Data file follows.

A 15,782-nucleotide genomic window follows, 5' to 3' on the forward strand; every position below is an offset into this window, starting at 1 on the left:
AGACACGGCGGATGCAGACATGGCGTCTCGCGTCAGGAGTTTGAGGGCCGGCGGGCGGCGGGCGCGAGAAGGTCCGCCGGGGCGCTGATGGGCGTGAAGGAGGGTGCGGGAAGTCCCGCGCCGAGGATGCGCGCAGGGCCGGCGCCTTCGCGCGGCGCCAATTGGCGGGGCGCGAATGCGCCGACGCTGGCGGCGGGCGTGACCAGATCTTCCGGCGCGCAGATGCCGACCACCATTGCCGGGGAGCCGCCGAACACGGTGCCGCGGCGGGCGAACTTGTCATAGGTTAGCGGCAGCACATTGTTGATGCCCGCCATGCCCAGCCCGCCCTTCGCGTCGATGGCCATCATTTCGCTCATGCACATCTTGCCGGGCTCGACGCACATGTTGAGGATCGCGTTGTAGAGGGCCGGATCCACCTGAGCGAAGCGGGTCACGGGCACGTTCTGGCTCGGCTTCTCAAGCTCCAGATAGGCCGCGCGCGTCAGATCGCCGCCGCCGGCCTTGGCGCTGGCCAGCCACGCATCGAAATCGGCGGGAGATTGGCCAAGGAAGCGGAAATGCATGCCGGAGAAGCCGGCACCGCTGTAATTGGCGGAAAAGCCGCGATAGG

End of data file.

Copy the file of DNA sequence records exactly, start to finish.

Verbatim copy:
A 15,782-nucleotide genomic window follows, 5' to 3' on the forward strand; every position below is an offset into this window, starting at 1 on the left:
AGACACGGCGGATGCAGACATGGCGTCTCGCGTCAGGAGTTTGAGGGCCGGCGGGCGGCGGGCGCGAGAAGGTCCGCCGGGGCGCTGATGGGCGTGAAGGAGGGTGCGGGAAGTCCCGCGCCGAGGATGCGCGCAGGGCCGGCGCCTTCGCGCGGCGCCAATTGGCGGGGCGCGAATGCGCCGACGCTGGCGGCGGGCGTGACCAGATCTTCCGGCGCGCAGATGCCGACCACCATTGCCGGGGAGCCGCCGAACACGGTGCCGCGGCGGGCGAACTTGTCATAGGTTAGCGGCAGCACATTGTTGATGCCCGCCATGCCCAGCCCGCCCTTCGCGTCGATGGCCATCATTTCGCTCATGCACATCTTGCCGGGCTCGACGCACATGTTGAGGATCGCGTTGTAGAGGGCCGGATCCACCTGAGCGAAGCGGGTCACGGGCACGTTCTGGCTCGGCTTCTCAAGCTCCAGATAGGCCGCGCGCGTCAGATCGCCGCCGCCGGCCTTGGCGCTGGCCAGCCACGCATCGAAATCGGCGGGAGATTGGCCAAGGAAGCGGAAATGCATGCCGGAGAAGCCGGCACCGCTGTAATTGGCGGAAAAGCCGCGATAGG